Conversion tables for baking utensils

There may be occasions when the exact size of a baking tin may not be available or when you wish to make a particular cake recipe in another shape. The following conversions might prove useful.  For the purposes of baking, the capacity of a round cake tin is equal to that of a square cake tin that is 2.5cm, one inch smaller in size, for example a 20cm/8inch round tin holds the same quantity as an 18cm/7inch square tin.

CAPACITY
ROUND TINS
SQUARE TINS
Metric (Imperial)
Metric (Imperial)
Metric (Imperial)
800 ml (1.1/2pint basin)
140 mm (5 1/2")
1.1 litres (2 pints)
180 mm (7 in)
125 mm (5 in)
1.2 litre (2 pint basin)
150 mm (6 in deep)
125 mm (5in deep)
1.7 litres (3 pints)
200 mm (8 in)
180 mm (7 in)
2.3 litres (4 pints)
230 mm (9 in)
200 mm (8 in)
3.4 litres (6 pints)
250 mm (10 in)
230 mm (9 in)
4.5 litres (8 pints)
280 mm (11 in)
250 mm (10 in)
5.7 litres (10 pints)
300 mm (12 in)
280 mm (11 in)
1 kg. (2lb) loaf tin
180 mm (7 in) shallow tin
130 mm x 230 mm (9 in) swiss roll tin
The following chart shows the equivalent American metric tins to various Imperial baking tins and casseroles.



ImperialAmerican metric
8 x 1.1/2 inch round baking tin20cm x 4cm cake tin
9 x 1.1/2 inch round baking tin23cm x 3.5cm cake tin
11 x 7 x1.1/2 inch baking tin28cm x 18cm x 4cm baking tin
13 x 9 x 2 inch baking tin230cm x 20cm x 3cm baking tin
2 quart rectangular baking dish30cm x 20cm x 3cm baking tin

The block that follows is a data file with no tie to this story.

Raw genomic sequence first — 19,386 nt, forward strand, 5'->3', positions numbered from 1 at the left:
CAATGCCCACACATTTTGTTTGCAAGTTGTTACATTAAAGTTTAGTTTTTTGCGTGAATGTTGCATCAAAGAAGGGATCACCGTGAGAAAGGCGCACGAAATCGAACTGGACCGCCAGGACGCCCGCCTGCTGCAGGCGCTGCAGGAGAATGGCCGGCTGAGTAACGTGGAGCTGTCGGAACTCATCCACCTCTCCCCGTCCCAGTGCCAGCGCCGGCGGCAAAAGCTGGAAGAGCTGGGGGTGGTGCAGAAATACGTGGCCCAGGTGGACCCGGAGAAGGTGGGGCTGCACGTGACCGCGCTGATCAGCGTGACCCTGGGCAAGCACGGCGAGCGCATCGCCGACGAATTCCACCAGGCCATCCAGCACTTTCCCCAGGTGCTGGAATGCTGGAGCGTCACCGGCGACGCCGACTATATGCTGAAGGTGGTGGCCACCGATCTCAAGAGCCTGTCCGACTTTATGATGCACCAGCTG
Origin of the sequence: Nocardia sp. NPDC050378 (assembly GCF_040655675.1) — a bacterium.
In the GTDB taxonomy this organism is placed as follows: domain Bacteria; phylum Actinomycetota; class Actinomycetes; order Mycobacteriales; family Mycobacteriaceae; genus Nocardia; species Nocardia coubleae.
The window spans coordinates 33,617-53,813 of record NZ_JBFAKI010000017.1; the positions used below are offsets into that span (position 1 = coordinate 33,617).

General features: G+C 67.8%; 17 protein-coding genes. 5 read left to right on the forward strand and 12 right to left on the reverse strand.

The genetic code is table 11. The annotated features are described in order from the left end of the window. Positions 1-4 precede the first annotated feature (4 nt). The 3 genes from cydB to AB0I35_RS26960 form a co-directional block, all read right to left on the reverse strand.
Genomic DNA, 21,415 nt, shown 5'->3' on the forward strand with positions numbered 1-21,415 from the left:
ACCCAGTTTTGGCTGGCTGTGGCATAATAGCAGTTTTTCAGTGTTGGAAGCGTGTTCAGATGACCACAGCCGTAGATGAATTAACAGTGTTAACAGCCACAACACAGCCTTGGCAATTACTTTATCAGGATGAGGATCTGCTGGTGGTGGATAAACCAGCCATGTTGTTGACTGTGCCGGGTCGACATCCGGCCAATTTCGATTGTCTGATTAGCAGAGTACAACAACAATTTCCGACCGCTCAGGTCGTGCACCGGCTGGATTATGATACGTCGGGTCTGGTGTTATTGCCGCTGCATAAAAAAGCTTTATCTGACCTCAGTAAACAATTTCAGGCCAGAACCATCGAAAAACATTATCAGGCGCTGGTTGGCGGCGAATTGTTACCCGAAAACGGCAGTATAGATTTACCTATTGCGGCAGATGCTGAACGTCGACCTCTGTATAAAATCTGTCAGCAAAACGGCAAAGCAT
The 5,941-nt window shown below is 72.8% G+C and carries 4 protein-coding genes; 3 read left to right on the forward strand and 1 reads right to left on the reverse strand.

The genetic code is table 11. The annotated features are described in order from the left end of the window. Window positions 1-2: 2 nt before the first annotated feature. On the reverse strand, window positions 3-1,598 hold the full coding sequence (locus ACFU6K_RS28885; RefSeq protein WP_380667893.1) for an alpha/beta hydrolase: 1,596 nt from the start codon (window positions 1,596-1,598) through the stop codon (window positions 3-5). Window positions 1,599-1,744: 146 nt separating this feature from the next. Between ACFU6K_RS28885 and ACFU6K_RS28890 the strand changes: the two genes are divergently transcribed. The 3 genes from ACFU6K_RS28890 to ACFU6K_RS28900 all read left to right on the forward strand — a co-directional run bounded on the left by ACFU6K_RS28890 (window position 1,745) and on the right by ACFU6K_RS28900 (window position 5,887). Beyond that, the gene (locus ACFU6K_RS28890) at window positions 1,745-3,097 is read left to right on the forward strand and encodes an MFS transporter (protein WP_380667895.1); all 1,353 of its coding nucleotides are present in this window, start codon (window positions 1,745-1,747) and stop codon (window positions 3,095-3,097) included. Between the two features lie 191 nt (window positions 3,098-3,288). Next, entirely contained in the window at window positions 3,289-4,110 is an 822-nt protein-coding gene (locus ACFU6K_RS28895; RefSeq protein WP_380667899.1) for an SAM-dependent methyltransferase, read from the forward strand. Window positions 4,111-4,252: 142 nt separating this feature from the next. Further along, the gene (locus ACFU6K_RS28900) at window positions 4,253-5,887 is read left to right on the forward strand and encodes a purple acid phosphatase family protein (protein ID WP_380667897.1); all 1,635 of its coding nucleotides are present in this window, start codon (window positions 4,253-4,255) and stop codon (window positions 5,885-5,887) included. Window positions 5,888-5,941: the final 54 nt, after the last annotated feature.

15 x 10 x 2 inch baking tin30cm x 25cm x 2cm baking tin
9 inch pie plate22cm x 4cm or 23cm x 4cm pie plate
7 or 8 inch springform tin18cm  or 20cm springform of loose bottom cake tin
9 x 5 x 3 inch loaf tin23cm x 13cm x 7cm or 2lb. (pound) narrow loaf tin or pate tin
1.1/2 quart casserole1.5 litre casserole
2 quart casserole2 litre casserole

Tip: If the new pan makes the batter shallower than in the original recipe, this will cause the heat to reach the center of the pan more quickly and you will have more evaporation.  To solve this problem you need to shorten the baking time and raise the temperature of the oven slightly.  Correspondingly, if the new pan makes the batter deeper than in the original recipe, this will cause less evaporation and the batter will take longer to cook.  To solve this problem you need to lengthen the baking time and lower the temperature of the oven slightly.  This will keep the batter from over-browning.